Daily archives: April 22, 2005

London Green Lifestyle Show

Scheduled for World Environment Day on June 5th, there is to be a big Green living show in Greenwich. It’s a bit far for me to travel, I should check out what similar events MAnchester council has planned.

Londoners will be able to pick up tips on how to make changes at home, work or in their leisure time to help improve their own standard of living and protect and enjoy the environment.

The event is part of Mr Livingstone’s aim of making London a sustainable city powered using renewable energy sources, where waste will be minimised and recycled, food waste will be composted and noise and air pollution will be reduced.

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Hydrogen Village

One of the major complaints about wind power is that it isn’t an “on demand” power source, you get electricity when the wind speed is within a certain range, which isn’t always the time when the power is needed. A pilot scheme on Canada’s Prince Edward Island may have the answer. It uses power from windmills to convert water to hydrogen, which can be stored and used as combustible fuel or in fuel cells. Though there are questions about the efficiency of conversion it does offer one possible solution. Possibly future wind farms could incorporate a small hydrogen power plant. When output is greater than demand hydrogen can be produced that would run the plant when output from the windmills dropped below a certain level.

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Dry Ton

Biomass could provide up to one third of the US’ fuel requirements, without requiring major changes in production methods, a scientific report has concluded.

Looking at just forestland and agricultural land, the two largest potential biomass sources, the study found potential exceeding 1.3 billion dry tons per year. That amount is enough to produce biofuels to meet more than one-third of the current demand for transportation fuels, according to the report.

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Burt Rutan sees franchises as the future of commercial spaceflight.

Rutan declined to give detailed information about his future business plans before the US House Committee on Science�s Subcommittee on Space and Aeronautics on Wednesday. But he did say he sees it running like a Wendy�s fast-food franchise, with his company implementing strict rules for tour operators about safety and operations. �We won�t sell spaceships to space lines that aren�t safe to fly,� he says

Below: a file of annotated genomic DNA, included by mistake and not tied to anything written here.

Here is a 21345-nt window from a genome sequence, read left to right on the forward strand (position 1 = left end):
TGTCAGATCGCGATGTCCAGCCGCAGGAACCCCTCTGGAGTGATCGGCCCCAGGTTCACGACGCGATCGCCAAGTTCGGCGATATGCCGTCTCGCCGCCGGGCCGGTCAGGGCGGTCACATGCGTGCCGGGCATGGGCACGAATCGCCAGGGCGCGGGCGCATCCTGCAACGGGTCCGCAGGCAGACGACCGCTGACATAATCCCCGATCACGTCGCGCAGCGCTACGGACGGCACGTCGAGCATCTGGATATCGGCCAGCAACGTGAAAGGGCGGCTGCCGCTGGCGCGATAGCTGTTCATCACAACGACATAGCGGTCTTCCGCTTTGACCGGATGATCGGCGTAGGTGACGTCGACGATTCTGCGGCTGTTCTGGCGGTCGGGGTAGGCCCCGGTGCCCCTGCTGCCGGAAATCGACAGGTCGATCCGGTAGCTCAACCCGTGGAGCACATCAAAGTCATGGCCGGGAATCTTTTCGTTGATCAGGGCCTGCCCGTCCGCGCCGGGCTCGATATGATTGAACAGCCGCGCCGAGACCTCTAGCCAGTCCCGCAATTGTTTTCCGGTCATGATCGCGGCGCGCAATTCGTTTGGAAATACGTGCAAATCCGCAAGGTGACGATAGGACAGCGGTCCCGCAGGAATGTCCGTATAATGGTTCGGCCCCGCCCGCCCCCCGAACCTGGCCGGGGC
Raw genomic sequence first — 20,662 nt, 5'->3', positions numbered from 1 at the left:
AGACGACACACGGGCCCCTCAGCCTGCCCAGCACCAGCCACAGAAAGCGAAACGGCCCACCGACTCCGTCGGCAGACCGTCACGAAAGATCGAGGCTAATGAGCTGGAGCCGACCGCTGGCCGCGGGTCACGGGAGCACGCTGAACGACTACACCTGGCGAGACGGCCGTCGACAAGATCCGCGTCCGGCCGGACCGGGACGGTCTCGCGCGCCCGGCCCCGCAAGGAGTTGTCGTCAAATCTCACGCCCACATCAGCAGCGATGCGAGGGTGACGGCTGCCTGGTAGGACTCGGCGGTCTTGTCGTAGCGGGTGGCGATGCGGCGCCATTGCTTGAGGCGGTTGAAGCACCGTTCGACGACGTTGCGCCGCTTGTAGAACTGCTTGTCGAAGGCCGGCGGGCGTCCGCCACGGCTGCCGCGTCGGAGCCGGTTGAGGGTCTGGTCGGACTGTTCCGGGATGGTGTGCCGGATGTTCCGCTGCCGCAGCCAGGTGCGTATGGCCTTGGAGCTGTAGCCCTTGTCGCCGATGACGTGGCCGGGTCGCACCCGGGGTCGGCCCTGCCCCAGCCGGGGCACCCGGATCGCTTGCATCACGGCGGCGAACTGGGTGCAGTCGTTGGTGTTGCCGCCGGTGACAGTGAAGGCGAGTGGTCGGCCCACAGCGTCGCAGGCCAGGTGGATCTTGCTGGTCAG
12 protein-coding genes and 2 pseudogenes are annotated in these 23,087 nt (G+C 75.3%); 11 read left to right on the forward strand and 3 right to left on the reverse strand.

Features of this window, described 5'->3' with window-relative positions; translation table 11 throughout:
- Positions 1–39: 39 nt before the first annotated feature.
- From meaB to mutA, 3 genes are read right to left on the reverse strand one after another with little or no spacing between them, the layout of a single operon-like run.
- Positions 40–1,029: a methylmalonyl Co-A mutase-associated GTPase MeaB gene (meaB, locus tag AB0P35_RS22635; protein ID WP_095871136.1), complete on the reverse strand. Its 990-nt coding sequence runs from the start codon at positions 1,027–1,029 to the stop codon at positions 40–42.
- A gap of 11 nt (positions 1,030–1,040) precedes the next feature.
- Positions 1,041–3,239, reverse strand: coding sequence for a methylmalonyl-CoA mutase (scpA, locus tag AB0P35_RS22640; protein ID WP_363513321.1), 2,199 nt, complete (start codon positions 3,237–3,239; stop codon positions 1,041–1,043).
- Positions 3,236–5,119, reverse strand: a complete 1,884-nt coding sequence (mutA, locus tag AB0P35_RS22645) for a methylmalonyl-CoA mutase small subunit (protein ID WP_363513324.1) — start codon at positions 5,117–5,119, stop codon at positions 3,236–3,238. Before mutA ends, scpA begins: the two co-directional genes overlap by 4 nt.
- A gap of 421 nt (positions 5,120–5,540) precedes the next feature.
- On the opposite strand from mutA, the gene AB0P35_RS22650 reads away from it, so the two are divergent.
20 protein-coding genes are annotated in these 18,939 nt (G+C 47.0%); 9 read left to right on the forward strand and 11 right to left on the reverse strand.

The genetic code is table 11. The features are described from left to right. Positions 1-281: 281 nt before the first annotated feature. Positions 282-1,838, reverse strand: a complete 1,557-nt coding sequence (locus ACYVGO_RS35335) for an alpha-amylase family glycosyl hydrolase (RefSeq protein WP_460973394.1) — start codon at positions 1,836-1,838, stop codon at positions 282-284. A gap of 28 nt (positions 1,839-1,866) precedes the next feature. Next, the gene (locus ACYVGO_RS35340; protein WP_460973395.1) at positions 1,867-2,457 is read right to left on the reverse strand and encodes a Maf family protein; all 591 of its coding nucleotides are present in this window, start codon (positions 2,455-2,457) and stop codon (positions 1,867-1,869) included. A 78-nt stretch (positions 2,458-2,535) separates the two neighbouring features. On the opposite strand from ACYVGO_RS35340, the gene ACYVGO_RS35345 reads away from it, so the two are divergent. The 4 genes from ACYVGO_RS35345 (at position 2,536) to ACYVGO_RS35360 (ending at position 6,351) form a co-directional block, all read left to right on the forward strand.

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It's only the future, no need to worry the voters with it

Greenpeace has attacked the three main parties for leaving the environment out of their election campaigns. I heard a bit about this on Today this morning and they kept coming back to the meme that the “average voter” didn’t want to hear about having to reduce their living standards in order to tackle environmental problems.

There’s a simple answer to that. Don’t tell them they’ll have to reduce their living standards. Because they won’t have to, if the issue is tackled properly. Of course, when 50% of people think that saving energy is going to cost them money- because they have a stupidly short sighted outlook and can’t calculate long term savings against upfront cost, it’s going to be a hard sell. But that’s one of the things I set up this blog for.

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Not just for winter any more

Scientists believe thay have found a way to induce hibernation in mammals. Slowing the metabolism and the body’s reliance on oxygen could help save accident victims, make complicated operations safer and reduce the risk of chemo- or radio-therapy.

And, of course, it ushers in that great sci-fi staple of deepsleep for stellar exploration.

Hydrogen sulphide is a type of chemical known as an oxygen mimetic. These compounds are similar to oxygen at the molecular level and so bind to many of the same receptors. As a result, they compete for and interfere with the body’s ability to use oxygen for energy production. Prof Roth believes that this interference with normal bodily functions is what caused the mice to hibernate.

“The cool thing about this gas we’re using, hydrogen sulphide, is that it isn’t something manufactured that we’re taking down from a shelf,” said Prof Roth. “It’s simply an agent that all of us make in our bodies all the time to buffer our metabolic flexibility. It’s what allows our core temperature to stay at 37C, regardless of whether we’re in Alaska or Tahiti.”

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A comprehensive study of the Antarctic Peninsula, using aerial photographs dating back to the 1940s and more recent satellite images, shows that most of the area’s glaciers have been steadily retreating for the last 50 years. The rate of retreat has increased since the millennium. It can’t all be explained by global warming, and some glaciers have grown (32, compared to the 212 that have shrunk), but man made effects have exacerbated natural climate variations.

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Ducks and swans

One of the joys of car modelling is coming up with vehicles that are rare or non-existent in the real world. But sometimes the real world produces oddities that look like they came from someone’s parts box after a little too long breathing glue fumes. Inspiration for your next project-

101 things to do with a 2CV.

Big block Chevy powered Ferrari.

True beauty- a hot rod inspired by board track racing.

All via Jalopnik

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